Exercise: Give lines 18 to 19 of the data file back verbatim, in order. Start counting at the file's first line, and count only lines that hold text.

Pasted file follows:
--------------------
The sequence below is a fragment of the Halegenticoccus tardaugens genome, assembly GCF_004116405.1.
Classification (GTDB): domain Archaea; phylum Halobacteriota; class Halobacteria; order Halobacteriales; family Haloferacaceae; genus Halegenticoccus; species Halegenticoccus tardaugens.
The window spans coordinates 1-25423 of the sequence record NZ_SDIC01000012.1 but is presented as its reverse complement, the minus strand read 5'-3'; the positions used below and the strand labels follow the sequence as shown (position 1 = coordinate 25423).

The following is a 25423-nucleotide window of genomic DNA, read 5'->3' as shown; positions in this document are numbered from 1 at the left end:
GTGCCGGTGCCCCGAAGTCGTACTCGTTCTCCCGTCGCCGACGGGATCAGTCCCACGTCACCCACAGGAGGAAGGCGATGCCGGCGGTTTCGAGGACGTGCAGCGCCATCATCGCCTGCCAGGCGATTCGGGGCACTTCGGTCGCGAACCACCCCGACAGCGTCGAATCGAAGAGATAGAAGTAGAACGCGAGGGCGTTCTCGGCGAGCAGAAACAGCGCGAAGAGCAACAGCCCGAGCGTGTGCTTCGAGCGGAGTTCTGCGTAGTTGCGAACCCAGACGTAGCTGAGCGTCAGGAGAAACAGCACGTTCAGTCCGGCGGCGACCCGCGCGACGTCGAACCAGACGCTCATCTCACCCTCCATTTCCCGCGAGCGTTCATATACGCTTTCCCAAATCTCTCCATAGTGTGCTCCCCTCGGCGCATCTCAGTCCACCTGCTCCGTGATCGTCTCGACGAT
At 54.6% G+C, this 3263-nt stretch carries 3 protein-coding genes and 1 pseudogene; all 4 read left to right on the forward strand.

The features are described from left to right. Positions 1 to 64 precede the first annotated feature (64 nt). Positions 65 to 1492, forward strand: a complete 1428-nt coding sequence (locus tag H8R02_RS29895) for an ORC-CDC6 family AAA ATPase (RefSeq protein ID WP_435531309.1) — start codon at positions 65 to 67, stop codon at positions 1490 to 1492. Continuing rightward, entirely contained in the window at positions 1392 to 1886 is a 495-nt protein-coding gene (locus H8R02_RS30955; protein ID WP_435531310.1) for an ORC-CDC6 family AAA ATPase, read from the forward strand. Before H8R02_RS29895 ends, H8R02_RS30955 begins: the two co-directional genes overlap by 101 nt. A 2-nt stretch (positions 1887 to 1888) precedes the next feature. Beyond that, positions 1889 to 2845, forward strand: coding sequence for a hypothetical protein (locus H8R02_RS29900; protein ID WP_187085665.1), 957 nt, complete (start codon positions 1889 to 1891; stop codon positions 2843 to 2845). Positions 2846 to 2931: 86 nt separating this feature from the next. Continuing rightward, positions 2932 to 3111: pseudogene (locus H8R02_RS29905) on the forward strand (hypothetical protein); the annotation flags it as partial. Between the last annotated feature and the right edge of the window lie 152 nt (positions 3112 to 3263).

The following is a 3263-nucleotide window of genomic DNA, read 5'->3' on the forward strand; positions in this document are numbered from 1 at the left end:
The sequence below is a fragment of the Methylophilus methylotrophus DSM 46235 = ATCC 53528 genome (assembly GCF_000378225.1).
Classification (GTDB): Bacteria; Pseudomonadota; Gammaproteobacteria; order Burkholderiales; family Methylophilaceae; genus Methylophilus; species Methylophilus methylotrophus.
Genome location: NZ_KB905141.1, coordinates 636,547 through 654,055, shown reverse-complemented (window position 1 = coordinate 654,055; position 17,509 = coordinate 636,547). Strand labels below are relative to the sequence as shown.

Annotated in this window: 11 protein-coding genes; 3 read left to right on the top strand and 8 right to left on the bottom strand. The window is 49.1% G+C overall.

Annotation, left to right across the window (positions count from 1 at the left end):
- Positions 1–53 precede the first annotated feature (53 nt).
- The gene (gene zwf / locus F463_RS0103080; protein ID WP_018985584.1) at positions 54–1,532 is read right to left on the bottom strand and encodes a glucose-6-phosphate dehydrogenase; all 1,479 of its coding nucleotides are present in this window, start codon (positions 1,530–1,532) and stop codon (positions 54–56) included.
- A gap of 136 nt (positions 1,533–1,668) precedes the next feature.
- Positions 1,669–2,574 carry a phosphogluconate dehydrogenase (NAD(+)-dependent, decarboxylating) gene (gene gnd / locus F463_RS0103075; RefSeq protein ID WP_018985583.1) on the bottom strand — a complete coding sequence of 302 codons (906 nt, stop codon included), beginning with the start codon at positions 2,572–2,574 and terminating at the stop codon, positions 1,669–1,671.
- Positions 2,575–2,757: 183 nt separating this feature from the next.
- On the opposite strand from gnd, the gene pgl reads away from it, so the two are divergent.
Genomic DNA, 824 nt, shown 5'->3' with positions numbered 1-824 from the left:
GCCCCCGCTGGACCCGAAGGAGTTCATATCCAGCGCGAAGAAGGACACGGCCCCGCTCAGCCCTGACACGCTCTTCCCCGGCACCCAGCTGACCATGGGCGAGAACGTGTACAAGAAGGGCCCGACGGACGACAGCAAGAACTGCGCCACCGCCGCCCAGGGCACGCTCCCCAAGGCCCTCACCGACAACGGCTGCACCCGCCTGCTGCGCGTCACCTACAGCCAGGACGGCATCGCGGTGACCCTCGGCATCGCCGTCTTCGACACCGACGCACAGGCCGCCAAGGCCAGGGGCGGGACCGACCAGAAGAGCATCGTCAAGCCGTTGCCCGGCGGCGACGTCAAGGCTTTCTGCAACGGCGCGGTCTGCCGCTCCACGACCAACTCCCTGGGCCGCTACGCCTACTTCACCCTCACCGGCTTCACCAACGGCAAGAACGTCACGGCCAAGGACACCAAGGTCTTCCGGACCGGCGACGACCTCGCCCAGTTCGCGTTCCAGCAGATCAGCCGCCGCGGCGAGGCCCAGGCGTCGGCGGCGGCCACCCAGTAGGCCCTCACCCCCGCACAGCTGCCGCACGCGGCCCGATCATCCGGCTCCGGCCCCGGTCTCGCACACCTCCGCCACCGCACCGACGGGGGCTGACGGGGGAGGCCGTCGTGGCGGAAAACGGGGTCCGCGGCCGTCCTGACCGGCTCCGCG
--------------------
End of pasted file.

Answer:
- Positions 2,575–2,757: 183 nt separating this feature from the next.
- On the opposite strand from gnd, the gene pgl reads away from it, so the two are divergent.